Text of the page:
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The child income tax credit is one of the largest credits we have. When removed, that 47% who pay no federal income tax drops to under 20%. That would make Romney happy, I think.

These low income people already receive a ton of free money. What makes you think THIS money will make the difference?
 

Amstel

The Hoarse Whisperer
Jul 12, 2009
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you're a whore, but in a good way. Kindof.
they were the ones that set the day?
That and the significance of them needing to know the specific day.

It's the same bullshit when the kids take all the standardized tests now. The educators all know what's going to be on the test, they know their school will be graded on it, and for 2 weeks before the test they pump the kids with the stuff they don't normally teach (because it will show up on the test) and they pump the kids full of "here's how you need to take the test so you can do your best" and then they go through days of helpful hints. Further, the parents get sleeping and diet instructions to help the kids as well. Sadly, all this 'help' only gets dished out when money is the incentive.
 
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Mortlach

Erect Member
Nov 8, 2012
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That and the significance of them needing to know the specific day.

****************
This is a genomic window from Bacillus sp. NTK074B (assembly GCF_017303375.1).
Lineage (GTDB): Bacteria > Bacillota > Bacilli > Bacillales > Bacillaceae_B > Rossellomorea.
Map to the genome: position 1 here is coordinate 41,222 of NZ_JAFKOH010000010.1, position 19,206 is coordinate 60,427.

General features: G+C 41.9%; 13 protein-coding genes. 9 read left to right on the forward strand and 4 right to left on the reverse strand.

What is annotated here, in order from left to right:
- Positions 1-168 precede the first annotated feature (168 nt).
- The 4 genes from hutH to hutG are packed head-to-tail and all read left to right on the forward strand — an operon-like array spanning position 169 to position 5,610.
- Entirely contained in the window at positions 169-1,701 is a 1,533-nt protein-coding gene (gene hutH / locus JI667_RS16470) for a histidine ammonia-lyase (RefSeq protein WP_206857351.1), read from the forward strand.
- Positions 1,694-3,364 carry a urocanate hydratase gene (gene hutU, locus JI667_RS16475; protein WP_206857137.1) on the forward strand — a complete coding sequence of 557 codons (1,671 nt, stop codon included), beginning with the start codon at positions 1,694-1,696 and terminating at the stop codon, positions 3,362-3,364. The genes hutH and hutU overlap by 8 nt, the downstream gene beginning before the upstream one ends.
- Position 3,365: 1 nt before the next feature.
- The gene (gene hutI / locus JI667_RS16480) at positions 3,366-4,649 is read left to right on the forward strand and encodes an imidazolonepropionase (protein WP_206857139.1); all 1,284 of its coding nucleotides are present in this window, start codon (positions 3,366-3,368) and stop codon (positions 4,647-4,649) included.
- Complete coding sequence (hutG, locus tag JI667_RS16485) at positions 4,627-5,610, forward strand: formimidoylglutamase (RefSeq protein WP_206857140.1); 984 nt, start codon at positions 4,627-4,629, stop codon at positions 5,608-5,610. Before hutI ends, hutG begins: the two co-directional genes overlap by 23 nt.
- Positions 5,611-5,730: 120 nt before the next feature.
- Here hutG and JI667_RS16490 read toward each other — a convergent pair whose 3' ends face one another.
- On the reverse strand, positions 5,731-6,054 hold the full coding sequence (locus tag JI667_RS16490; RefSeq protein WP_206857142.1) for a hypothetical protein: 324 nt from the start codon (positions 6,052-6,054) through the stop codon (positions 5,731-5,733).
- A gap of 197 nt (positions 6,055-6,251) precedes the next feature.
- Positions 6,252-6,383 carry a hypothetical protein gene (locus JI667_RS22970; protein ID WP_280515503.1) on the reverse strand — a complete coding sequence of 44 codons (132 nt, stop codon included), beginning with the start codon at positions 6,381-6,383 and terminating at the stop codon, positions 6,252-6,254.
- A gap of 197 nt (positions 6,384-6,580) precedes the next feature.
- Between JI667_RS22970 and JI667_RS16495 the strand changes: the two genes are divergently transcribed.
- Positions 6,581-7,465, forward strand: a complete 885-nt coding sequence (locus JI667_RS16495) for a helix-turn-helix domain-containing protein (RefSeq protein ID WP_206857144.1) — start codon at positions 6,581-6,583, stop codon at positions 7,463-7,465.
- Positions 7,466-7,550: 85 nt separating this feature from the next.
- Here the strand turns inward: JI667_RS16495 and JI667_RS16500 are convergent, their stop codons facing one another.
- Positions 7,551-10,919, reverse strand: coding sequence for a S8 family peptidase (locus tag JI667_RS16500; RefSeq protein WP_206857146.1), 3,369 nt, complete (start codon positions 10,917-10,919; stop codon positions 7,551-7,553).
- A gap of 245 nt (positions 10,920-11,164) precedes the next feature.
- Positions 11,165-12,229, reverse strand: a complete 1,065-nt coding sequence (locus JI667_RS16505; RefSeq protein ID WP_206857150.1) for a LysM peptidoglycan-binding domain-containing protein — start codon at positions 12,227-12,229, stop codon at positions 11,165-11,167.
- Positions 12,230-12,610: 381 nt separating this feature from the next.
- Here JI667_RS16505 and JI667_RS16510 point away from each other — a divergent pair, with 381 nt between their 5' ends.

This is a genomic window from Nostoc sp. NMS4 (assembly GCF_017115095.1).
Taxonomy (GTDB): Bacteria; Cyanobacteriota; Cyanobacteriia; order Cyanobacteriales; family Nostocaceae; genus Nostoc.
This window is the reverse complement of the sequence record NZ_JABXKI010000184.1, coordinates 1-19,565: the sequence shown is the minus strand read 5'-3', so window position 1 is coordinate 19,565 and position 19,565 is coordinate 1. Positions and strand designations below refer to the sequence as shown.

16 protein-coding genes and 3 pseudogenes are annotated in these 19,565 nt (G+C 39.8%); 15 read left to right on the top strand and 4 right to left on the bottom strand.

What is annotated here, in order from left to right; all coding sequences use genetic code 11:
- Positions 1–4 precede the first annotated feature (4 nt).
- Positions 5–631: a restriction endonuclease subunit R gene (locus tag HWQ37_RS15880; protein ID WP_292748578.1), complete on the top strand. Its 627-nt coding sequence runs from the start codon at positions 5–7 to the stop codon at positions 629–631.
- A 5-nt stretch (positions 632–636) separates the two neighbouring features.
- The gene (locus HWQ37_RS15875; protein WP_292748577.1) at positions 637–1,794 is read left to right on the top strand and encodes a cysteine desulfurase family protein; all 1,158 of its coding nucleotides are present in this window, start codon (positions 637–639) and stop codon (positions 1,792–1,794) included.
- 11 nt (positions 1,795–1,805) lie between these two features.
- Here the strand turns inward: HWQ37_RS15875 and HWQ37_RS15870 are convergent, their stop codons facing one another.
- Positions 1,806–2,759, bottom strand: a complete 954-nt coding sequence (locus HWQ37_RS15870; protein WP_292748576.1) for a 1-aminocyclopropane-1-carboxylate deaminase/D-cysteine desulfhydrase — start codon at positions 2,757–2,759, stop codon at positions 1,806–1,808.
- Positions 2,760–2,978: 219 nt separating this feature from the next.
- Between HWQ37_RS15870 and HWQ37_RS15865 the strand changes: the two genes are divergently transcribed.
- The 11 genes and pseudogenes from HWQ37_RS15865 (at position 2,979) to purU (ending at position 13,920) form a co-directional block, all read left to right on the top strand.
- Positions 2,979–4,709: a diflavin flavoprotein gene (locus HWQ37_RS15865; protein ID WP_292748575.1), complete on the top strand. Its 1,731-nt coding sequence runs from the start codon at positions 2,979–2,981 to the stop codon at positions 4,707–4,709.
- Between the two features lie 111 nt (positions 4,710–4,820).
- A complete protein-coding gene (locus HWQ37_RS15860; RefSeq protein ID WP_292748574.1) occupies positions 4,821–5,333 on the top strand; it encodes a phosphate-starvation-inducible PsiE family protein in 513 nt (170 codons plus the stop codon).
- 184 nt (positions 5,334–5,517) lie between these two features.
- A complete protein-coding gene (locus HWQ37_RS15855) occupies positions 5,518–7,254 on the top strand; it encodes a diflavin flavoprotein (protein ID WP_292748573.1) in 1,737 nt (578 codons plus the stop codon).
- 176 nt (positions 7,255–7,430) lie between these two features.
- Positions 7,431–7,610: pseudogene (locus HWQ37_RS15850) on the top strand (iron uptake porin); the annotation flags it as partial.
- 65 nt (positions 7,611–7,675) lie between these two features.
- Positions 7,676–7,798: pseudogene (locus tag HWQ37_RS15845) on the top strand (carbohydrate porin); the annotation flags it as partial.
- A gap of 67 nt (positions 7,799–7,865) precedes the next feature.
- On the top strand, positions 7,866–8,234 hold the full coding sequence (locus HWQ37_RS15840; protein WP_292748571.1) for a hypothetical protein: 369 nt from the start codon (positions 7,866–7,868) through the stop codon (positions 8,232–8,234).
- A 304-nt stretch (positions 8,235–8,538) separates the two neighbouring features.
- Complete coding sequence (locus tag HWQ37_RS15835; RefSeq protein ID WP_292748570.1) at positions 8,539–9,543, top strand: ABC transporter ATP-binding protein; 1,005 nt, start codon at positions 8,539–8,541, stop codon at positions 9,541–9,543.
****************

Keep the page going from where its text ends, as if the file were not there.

It's the same bullshit when the kids take all the standardized tests now. The educators all know what's going to be on the test, they know their school will be graded on it, and for 2 weeks before the test they pump the kids with the stuff they don't normally teach (because it will show up on the test) and they pump the kids full of "here's how you need to take the test so you can do your best" and then they go through days of helpful hints. Further, the parents get sleeping and diet instructions to help the kids as well. Sadly, all this 'help' only gets dished out when money is the incentive.


in this country, $ is the ONLY incentive
 

plot

Morning Boehner
Oct 16, 2006
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I don't think you're this stupid. I think you're just acting this stupid. I've said I think three times now that hinging the money these families expect on the performance of their children will cause stress. If that family can't function without that money, then yes, that is akin to child labor. Studying is not labor.

Amstel and I are interested in solving an issue with our shitty education system, recognizing that it will cost money -- but less money than what we currently spend for endlessly modifying school infrastructure and bloating DoE's across the country.